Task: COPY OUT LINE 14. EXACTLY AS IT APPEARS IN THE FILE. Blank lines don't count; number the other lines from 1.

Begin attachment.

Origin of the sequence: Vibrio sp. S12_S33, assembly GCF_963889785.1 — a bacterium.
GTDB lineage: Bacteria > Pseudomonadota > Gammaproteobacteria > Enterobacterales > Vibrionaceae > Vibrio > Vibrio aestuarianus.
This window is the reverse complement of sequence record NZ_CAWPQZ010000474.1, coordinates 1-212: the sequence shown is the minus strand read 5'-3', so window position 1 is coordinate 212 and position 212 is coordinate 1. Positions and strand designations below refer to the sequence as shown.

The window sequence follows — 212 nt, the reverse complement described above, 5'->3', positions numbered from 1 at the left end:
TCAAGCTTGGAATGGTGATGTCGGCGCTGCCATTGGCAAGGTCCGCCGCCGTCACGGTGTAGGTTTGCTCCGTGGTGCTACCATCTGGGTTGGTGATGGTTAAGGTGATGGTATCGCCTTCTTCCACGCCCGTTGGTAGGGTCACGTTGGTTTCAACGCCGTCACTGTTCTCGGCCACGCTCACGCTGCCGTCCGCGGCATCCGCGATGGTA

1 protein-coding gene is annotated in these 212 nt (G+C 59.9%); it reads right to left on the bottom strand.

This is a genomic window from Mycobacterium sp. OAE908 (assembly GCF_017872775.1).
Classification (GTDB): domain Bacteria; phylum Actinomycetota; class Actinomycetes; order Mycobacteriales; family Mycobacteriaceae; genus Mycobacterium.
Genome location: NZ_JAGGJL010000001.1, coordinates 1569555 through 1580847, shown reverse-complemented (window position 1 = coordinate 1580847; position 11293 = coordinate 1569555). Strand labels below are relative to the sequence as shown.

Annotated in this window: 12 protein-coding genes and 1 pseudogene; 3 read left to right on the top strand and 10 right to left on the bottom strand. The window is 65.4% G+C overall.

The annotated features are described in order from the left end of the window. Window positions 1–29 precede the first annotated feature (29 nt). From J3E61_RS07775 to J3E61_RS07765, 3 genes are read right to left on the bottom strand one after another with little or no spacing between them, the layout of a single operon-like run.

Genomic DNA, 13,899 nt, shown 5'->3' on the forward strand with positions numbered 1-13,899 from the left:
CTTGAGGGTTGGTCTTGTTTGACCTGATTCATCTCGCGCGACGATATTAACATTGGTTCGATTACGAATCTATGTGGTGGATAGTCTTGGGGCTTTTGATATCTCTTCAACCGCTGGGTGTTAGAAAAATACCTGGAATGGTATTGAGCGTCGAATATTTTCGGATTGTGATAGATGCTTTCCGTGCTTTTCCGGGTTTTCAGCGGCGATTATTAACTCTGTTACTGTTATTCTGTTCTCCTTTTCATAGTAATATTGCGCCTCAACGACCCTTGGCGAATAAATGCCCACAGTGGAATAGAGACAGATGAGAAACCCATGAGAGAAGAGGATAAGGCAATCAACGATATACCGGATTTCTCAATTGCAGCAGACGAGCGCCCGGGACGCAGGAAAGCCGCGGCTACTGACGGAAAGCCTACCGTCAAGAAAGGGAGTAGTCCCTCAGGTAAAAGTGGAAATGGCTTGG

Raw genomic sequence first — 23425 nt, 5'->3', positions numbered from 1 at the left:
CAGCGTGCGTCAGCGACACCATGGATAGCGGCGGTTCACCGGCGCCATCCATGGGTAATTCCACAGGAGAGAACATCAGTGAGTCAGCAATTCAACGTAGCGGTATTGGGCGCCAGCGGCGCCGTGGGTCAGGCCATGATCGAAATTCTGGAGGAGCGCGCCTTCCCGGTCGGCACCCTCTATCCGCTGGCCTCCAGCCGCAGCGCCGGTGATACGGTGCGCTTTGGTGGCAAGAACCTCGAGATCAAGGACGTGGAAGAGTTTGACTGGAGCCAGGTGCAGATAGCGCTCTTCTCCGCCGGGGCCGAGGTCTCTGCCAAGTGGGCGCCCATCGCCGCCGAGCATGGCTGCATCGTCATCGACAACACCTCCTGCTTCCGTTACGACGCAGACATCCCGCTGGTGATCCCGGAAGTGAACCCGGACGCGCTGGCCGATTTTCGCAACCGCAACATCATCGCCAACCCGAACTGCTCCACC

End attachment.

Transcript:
Raw genomic sequence first — 23425 nt, 5'->3', positions numbered from 1 at the left: